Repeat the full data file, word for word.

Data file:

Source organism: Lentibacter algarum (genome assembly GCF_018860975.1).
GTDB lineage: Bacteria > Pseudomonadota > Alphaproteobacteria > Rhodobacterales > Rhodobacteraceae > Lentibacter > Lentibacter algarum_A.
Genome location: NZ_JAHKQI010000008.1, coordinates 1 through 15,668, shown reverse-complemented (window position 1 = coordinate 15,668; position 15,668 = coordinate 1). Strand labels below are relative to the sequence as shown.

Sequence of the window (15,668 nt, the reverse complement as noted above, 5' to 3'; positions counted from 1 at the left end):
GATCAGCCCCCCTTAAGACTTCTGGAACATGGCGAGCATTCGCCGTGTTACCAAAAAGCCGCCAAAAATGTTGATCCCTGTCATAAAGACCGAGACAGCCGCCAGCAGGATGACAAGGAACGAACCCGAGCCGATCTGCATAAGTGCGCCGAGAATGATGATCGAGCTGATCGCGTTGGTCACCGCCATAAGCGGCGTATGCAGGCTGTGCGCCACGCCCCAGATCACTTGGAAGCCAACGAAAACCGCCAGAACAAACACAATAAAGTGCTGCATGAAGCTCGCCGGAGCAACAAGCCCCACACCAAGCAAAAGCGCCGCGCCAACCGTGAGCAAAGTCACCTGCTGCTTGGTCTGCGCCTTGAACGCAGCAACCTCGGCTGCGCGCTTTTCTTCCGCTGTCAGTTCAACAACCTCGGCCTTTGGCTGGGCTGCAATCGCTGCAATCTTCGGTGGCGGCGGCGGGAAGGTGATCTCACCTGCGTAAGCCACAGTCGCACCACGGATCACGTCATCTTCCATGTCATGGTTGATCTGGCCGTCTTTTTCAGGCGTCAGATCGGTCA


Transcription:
Source organism: Lentibacter algarum (genome assembly GCF_018860975.1).
GTDB lineage: Bacteria > Pseudomonadota > Alphaproteobacteria > Rhodobacterales > Rhodobacteraceae > Lentibacter > Lentibacter algarum_A.
Genome location: NZ_JAHKQI010000008.1, coordinates 1 through 15,668, shown reverse-complemented (window position 1 = coordinate 15,668; position 15,668 = coordinate 1). Strand labels below are relative to the sequence as shown.

Sequence of the window (15,668 nt, the reverse complement as noted above, 5' to 3'; positions counted from 1 at the left end):
GATCAGCCCCCCTTAAGACTTCTGGAACATGGCGAGCATTCGCCGTGTTACCAAAAAGCCGCCAAAAATGTTGATCCCTGTCATAAAGACCGAGACAGCCGCCAGCAGGATGACAAGGAACGAACCCGAGCCGATCTGCATAAGTGCGCCGAGAATGATGATCGAGCTGATCGCGTTGGTCACCGCCATAAGCGGCGTATGCAGGCTGTGCGCCACGCCCCAGATCACTTGGAAGCCAACGAAAACCGCCAGAACAAACACAATAAAGTGCTGCATGAAGCTCGCCGGAGCAACAAGCCCCACACCAAGCAAAAGCGCCGCGCCAACCGTGAGCAAAGTCACCTGCTGCTTGGTCTGCGCCTTGAACGCAGCAACCTCGGCTGCGCGCTTTTCTTCCGCTGTCAGTTCAACAACCTCGGCCTTTGGCTGGGCTGCAATCGCTGCAATCTTCGGTGGCGGCGGCGGGAAGGTGATCTCACCTGCGTAAGCCACAGTCGCACCACGGATCACGTCATCTTCCATGTCATGGTTGATCTGGCCGTCTTTTTCAGGCGTCAGATCGGTCA